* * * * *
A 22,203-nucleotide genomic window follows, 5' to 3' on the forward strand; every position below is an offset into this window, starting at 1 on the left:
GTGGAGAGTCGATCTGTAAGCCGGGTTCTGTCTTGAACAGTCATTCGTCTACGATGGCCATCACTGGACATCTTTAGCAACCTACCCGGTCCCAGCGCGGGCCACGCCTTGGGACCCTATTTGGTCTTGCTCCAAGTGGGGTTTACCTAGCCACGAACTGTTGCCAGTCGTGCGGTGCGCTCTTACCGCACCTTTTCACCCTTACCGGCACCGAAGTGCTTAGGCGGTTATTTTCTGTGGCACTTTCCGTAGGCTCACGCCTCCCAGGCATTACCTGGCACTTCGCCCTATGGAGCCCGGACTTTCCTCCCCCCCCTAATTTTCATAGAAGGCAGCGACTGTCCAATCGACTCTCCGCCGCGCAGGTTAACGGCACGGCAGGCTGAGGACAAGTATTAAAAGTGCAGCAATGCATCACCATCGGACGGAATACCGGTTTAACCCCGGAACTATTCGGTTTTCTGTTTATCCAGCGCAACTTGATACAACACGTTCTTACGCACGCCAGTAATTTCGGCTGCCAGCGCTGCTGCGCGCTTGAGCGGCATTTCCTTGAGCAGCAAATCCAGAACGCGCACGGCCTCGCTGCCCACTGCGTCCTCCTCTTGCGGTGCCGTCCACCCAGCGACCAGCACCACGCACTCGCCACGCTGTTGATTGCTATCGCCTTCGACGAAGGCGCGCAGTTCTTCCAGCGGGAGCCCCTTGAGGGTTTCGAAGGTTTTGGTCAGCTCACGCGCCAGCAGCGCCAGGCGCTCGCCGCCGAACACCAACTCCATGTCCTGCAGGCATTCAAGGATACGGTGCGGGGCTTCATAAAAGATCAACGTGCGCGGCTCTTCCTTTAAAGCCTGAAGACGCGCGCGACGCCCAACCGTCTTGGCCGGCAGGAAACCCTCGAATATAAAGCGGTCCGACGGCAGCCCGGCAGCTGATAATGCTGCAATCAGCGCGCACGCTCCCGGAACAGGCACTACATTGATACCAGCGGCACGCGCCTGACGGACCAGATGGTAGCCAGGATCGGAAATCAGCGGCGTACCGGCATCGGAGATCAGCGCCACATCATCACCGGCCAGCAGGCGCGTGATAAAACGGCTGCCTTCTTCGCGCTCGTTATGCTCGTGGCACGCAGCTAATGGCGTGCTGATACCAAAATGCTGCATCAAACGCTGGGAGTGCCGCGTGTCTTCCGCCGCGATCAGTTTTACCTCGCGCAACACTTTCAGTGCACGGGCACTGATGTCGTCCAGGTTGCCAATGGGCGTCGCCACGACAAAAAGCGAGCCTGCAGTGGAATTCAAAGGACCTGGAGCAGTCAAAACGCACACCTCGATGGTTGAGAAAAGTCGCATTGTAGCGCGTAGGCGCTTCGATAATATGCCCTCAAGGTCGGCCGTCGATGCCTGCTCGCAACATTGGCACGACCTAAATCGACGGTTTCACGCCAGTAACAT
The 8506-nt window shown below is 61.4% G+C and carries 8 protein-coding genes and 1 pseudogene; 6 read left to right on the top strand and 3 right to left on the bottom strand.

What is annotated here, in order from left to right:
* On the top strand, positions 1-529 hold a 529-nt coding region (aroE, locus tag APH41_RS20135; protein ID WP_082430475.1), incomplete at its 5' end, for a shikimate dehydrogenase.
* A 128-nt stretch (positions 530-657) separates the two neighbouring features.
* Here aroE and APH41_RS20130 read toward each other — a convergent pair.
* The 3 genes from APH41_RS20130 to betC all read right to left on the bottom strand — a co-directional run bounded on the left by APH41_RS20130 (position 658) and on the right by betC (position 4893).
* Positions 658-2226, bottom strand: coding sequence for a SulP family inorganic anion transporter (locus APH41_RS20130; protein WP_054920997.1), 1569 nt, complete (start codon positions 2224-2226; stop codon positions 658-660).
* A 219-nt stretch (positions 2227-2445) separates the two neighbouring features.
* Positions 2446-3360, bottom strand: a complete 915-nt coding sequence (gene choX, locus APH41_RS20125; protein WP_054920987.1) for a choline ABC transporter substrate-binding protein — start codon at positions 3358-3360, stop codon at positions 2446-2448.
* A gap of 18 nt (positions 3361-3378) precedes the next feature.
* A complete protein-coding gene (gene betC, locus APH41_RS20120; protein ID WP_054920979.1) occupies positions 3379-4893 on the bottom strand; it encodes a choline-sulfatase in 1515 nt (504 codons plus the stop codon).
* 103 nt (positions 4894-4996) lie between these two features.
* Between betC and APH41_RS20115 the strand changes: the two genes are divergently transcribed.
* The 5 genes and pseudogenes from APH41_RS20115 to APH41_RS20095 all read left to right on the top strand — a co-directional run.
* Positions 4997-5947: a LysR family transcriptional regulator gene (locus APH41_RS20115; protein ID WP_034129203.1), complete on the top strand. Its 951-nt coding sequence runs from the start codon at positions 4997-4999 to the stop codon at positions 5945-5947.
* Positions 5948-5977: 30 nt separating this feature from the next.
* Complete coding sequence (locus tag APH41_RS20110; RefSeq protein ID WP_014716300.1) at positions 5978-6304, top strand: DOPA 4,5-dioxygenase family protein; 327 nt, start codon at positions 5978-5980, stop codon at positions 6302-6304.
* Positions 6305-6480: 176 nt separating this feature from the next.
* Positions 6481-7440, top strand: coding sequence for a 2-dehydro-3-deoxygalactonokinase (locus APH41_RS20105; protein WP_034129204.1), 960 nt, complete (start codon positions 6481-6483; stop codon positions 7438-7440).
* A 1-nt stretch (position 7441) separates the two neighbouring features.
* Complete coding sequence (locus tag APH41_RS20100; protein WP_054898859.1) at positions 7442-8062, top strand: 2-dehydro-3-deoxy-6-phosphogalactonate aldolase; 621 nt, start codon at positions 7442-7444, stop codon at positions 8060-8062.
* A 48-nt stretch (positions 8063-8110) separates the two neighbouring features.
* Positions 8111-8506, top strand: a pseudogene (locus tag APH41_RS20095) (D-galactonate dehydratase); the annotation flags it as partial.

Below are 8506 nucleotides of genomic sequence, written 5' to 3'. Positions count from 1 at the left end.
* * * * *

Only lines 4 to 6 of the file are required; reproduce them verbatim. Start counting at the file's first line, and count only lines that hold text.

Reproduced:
What is annotated here, in order from left to right:
* On the top strand, positions 1-529 hold a 529-nt coding region (aroE, locus tag APH41_RS20135; protein ID WP_082430475.1), incomplete at its 5' end, for a shikimate dehydrogenase.
* A 128-nt stretch (positions 530-657) separates the two neighbouring features.